MOUNTAIN VIEW, Calif., Jan. 11, 2011 (GLOBE NEWSWIRE) -- The Institute for Systems Biology (ISB) and Complete Genomics Inc. (Nasdaq:GNOM) announced today the signing of an agreement that calls for Complete Genomics to sequence 615 complete human genome samples as part of an ISB study on neurodegenerative diseases.
In 2009, ISB engaged Complete Genomics to sequence four genomes as part of a small family study to verify the causal gene in Miller syndrome. This initial project resulted in a publication in Science 1 that also documented the low error rates in the data generated by Complete Genomics.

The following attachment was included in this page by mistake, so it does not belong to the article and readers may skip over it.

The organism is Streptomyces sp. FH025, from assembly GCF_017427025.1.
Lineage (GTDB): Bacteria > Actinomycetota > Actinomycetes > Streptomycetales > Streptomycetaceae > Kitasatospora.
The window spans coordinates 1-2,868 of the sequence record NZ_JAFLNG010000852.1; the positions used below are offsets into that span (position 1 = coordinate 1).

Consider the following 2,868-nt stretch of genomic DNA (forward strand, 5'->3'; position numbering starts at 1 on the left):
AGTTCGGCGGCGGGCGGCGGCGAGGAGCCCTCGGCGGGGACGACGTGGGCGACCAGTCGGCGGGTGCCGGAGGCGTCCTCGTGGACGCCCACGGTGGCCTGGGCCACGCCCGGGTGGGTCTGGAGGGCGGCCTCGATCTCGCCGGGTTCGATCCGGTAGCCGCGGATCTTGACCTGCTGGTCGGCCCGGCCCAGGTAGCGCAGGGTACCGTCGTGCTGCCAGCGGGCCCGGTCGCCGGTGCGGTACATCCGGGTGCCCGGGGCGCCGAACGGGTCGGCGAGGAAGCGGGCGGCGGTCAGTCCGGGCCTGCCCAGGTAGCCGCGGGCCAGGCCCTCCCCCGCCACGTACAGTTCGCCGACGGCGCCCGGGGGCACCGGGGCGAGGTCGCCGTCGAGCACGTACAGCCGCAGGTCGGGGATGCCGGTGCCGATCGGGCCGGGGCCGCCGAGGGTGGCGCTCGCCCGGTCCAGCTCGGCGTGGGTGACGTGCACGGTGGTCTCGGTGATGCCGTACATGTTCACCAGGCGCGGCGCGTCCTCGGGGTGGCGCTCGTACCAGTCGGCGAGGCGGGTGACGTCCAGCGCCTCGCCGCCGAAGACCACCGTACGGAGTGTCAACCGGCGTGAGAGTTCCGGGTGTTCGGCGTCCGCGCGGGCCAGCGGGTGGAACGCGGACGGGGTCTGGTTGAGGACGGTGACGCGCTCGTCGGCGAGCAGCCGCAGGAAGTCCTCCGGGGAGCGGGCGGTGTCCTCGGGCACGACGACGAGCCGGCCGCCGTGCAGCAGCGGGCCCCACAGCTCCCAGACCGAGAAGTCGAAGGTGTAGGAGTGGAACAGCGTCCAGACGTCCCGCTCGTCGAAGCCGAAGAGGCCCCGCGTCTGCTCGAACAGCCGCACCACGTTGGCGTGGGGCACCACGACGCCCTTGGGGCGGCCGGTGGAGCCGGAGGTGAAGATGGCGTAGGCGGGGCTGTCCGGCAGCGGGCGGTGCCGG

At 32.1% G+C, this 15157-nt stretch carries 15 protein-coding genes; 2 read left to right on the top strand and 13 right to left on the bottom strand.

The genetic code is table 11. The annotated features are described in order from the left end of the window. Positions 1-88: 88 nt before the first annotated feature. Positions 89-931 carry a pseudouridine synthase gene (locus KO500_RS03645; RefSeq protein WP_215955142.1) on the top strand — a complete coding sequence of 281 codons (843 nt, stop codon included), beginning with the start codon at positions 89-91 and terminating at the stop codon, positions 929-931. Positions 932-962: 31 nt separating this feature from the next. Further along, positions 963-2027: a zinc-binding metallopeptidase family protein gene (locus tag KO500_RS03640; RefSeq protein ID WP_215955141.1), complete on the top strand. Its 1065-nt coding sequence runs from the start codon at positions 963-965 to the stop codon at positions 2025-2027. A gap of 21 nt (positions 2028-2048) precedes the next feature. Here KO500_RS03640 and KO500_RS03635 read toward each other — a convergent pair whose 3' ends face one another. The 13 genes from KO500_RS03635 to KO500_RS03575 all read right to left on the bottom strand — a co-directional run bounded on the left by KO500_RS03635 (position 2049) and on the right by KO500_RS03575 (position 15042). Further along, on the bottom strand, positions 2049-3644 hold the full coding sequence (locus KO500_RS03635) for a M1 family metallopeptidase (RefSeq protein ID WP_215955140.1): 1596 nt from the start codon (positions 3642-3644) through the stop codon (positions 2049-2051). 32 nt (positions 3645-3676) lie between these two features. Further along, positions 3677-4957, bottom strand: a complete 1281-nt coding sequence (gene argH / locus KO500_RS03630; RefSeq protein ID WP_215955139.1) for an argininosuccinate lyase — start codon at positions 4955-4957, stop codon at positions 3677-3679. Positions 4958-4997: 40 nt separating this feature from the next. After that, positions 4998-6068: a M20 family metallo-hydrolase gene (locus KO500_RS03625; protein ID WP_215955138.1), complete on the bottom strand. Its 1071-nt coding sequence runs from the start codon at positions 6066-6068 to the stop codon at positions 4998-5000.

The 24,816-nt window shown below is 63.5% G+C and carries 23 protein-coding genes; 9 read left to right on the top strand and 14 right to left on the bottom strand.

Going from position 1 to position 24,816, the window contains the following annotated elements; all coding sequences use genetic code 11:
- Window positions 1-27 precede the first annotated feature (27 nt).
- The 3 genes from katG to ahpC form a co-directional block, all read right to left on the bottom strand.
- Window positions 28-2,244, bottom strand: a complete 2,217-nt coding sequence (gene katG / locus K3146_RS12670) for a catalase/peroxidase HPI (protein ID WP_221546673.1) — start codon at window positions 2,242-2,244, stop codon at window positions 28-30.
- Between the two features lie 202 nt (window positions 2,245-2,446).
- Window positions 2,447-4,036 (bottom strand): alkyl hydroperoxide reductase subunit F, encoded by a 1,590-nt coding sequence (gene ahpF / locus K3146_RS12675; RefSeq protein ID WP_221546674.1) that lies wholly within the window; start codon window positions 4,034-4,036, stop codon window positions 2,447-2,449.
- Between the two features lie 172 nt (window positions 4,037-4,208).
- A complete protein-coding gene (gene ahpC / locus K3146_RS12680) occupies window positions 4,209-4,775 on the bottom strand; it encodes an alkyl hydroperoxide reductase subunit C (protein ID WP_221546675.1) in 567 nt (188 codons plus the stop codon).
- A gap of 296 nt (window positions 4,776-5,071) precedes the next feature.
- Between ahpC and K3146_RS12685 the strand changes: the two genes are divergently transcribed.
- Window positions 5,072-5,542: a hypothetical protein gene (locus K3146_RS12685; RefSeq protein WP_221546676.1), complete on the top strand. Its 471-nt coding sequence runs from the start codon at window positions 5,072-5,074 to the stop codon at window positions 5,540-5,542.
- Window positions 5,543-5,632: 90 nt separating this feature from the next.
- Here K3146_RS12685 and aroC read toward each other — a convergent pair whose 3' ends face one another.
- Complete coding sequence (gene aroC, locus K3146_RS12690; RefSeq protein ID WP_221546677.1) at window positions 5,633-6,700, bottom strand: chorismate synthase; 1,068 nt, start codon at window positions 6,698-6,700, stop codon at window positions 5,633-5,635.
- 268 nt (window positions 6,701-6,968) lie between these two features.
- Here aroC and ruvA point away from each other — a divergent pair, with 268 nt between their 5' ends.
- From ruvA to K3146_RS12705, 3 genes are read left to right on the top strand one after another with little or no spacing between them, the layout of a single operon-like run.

More recently, in early 2010, ISB engaged Complete Genomics to sequence 100 genomes for multiple family studies of Huntington's and other diseases in collaboration with several academic institutions. These studies have demonstrated even lower error rates than the data generated in 2009."Over the past two years, Complete Genomics has played a critical role in our investigation of several diseases in multigenerational families. Its proven complete human genome sequencing service has helped our scientists in these detailed genetic analyses. The Miller syndrome study by ISB, the University of Utah and the University of Washington, was groundbreaking," said ISB Senior Vice President for Strategic Partnerships David Galas. "Partnering with Complete Genomics for our human sequencing needs has allowed us to focus on data analysis and interpretation while avoiding major capital expense, pipeline building and technology development. Their continuous increase in sequencing accuracy and coverage has allowed us to generate highly accurate results," said ISB President Dr. Leroy Hood. All of the work at ISB on these projects has been supported by the partnership between ISB and the University of Luxembourg, in particular with the Luxembourg Centre for Systems Biomedicine. Neurodegenerative diseases cover a broad range of disorders that affect neurons, or neuromuscular control, many of which are genetic or hereditary in nature, such as Huntington's disease. For this study, ISB will, in coordination with its academic partners, supply the purified DNA samples from families with multiple affected individuals. Complete Genomics will perform the sequencing, assembly and annotation and deliver to ISB a listing of variations found in each genome. ISB will then do its own further analysis, utilizing the power of family genetics and network analysis with the data sets to identify causal and modifying genes.